Quebec’s provincial election on Monday had the lowest voter turnout since 2012 — especially in Liberal strongholds across the West Island.
A major contributing factor may have been the lack of discussion about sovereignty during the election campaign.
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“This was the first election in over a generation where there was no threat of a referendum,” said Sébastien Dallaire, the vice president of IPSOS.
Liberal MNA David Birnbaum, who was re-elected in D’Arcy McGee, said the the issue on voters’ minds was “not the dramatic one about the future of the country.”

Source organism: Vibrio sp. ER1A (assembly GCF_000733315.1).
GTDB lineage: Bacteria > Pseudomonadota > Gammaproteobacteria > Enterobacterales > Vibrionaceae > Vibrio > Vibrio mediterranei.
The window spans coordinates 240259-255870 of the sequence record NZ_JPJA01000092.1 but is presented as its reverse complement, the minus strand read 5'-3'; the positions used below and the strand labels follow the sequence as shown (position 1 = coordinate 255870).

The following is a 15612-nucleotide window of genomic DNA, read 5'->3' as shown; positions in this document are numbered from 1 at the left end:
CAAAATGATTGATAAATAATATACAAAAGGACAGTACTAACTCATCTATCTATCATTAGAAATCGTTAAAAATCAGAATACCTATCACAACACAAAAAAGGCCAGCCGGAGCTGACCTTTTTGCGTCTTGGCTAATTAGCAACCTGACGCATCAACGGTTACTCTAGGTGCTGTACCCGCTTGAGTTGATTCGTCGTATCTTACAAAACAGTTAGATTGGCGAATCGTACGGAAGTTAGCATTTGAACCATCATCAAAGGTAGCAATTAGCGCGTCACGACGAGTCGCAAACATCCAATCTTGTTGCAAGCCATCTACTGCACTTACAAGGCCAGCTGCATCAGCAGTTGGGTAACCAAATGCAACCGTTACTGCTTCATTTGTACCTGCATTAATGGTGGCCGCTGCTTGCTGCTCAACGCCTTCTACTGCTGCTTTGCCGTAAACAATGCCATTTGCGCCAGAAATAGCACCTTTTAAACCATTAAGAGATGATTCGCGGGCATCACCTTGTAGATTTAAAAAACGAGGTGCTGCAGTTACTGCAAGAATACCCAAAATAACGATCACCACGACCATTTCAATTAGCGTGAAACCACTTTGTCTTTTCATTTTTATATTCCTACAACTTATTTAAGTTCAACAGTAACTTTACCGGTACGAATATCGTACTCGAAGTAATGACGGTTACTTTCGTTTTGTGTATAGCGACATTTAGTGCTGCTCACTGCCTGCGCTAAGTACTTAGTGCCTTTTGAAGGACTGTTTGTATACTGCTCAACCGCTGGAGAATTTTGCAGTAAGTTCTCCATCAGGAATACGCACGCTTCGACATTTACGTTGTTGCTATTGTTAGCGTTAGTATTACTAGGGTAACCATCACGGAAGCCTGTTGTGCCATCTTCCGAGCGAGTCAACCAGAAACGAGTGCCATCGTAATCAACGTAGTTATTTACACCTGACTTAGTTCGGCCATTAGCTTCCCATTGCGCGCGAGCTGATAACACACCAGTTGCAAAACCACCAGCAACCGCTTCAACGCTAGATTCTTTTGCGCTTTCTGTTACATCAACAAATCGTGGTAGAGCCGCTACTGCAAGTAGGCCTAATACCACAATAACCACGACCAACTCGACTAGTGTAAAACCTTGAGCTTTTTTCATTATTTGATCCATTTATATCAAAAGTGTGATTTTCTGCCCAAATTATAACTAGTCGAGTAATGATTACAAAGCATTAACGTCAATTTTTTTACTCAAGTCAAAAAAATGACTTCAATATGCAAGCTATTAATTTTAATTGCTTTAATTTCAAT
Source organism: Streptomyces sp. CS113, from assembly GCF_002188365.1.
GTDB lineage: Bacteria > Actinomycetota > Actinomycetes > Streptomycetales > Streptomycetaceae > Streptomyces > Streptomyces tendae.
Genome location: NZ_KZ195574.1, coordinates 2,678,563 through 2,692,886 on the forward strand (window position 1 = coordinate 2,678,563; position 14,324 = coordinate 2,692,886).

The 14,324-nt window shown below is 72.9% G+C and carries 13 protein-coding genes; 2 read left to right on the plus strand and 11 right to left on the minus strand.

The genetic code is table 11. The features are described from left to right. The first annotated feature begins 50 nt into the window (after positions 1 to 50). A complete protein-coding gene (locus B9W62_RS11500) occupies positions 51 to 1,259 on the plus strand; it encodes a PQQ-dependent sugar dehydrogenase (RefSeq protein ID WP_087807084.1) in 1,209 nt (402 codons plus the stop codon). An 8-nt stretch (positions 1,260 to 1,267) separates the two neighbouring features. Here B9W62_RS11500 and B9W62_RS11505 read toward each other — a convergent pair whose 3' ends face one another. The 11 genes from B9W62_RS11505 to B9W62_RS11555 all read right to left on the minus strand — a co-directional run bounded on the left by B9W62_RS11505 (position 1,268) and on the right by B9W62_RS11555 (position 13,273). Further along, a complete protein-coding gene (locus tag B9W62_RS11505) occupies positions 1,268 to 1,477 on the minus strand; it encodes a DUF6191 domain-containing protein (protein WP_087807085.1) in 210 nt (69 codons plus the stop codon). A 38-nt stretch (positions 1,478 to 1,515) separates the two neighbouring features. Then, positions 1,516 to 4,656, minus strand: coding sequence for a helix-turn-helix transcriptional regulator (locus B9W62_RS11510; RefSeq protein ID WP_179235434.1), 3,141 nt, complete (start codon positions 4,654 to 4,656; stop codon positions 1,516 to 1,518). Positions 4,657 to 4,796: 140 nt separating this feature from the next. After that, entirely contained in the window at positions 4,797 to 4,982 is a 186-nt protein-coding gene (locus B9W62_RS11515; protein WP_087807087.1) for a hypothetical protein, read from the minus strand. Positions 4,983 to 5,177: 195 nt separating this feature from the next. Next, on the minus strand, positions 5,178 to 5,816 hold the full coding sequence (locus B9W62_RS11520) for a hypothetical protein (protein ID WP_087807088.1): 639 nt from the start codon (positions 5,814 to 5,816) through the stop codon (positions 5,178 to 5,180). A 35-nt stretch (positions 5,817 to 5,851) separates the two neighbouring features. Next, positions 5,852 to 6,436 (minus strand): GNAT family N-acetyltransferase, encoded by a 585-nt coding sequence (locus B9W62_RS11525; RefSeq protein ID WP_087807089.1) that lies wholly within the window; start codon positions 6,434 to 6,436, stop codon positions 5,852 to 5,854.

“And perhaps that allowed some voters to be complacent,” Birnbaum said.
Young voters in the West Island told Global News they felt the Liberal party did not offer enough issues that interested them.
“They’re going to have to go greener, they’re going to have to go more for the familiesand the middle class,” said Tia Bergeron, a university student.
All four West Island ridings saw voter turnout drops of at least 10 per cent. In the riding of Robert-Baldwin, it plummeted by 20 per cent.
Nicolas Chatel-Launay ran for Québec Solidaire in the Jacques-Cartier riding.
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By his own admission, he said his party has work to do to attract voters there.
He points out voters strayed away from the ruling Liberals because of austerity and a lack of viable options.
“In the last 15 years the Liberals have done quite a bit of cutting in health and education,” he said.
“That has affected Anglophones as much as anyone else in Quebec.”